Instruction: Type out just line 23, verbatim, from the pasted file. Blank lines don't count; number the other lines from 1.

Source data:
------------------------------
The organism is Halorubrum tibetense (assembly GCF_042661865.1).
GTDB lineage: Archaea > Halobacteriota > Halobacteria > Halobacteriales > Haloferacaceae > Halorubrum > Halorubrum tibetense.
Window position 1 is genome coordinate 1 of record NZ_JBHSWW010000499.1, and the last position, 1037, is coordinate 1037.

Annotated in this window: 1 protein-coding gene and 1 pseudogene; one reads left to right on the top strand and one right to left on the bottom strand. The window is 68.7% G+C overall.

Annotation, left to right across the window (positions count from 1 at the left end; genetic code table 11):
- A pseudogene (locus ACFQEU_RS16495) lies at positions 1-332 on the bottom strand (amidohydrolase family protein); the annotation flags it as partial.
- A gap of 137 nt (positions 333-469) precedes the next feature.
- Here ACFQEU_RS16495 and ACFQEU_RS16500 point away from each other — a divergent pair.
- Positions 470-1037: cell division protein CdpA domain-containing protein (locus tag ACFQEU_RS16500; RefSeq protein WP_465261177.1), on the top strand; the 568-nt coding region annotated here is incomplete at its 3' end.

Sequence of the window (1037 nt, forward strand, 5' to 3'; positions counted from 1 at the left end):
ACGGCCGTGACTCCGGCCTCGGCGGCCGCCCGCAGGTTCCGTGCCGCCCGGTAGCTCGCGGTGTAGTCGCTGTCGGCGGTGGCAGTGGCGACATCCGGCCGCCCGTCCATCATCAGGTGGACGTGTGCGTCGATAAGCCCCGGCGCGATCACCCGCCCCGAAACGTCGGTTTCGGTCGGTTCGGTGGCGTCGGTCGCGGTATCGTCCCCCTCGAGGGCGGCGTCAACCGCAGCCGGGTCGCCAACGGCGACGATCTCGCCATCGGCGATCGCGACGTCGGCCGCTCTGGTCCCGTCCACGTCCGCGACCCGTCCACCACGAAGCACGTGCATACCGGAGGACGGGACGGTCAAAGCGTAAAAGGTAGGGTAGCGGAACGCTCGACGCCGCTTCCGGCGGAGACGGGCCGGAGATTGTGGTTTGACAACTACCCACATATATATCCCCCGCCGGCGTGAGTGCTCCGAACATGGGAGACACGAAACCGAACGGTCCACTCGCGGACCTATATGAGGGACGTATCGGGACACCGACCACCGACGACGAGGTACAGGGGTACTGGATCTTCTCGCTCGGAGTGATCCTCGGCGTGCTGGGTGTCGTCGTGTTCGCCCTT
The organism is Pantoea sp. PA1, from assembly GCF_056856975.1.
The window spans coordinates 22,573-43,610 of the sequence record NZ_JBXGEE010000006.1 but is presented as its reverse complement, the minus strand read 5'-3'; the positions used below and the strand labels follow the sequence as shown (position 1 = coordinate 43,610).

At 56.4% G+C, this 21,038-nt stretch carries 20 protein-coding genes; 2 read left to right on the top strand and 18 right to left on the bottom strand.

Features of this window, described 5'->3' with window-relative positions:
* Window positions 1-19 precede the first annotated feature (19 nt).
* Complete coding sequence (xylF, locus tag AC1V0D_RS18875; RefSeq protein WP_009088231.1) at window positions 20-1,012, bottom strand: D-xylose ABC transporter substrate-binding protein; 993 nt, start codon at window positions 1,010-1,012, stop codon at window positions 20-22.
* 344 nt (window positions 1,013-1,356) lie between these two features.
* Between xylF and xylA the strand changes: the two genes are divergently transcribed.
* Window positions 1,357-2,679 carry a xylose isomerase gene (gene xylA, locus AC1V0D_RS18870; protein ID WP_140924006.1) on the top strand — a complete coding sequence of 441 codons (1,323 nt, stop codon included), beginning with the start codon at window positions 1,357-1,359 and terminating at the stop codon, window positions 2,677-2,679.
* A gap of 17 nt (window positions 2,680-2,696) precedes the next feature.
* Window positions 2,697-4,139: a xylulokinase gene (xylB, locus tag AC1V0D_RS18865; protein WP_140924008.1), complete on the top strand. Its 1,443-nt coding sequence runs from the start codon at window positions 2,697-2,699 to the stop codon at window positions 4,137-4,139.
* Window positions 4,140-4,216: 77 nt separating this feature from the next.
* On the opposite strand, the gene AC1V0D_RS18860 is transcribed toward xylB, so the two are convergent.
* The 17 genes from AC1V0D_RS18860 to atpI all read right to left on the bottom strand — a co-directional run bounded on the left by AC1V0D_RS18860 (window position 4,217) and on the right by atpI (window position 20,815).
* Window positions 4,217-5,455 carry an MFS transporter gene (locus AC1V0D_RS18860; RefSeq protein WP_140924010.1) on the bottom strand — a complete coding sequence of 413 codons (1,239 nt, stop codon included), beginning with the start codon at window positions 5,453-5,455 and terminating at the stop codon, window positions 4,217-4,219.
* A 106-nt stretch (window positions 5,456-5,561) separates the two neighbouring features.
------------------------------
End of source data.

* Window positions 4,140-4,216: 77 nt separating this feature from the next.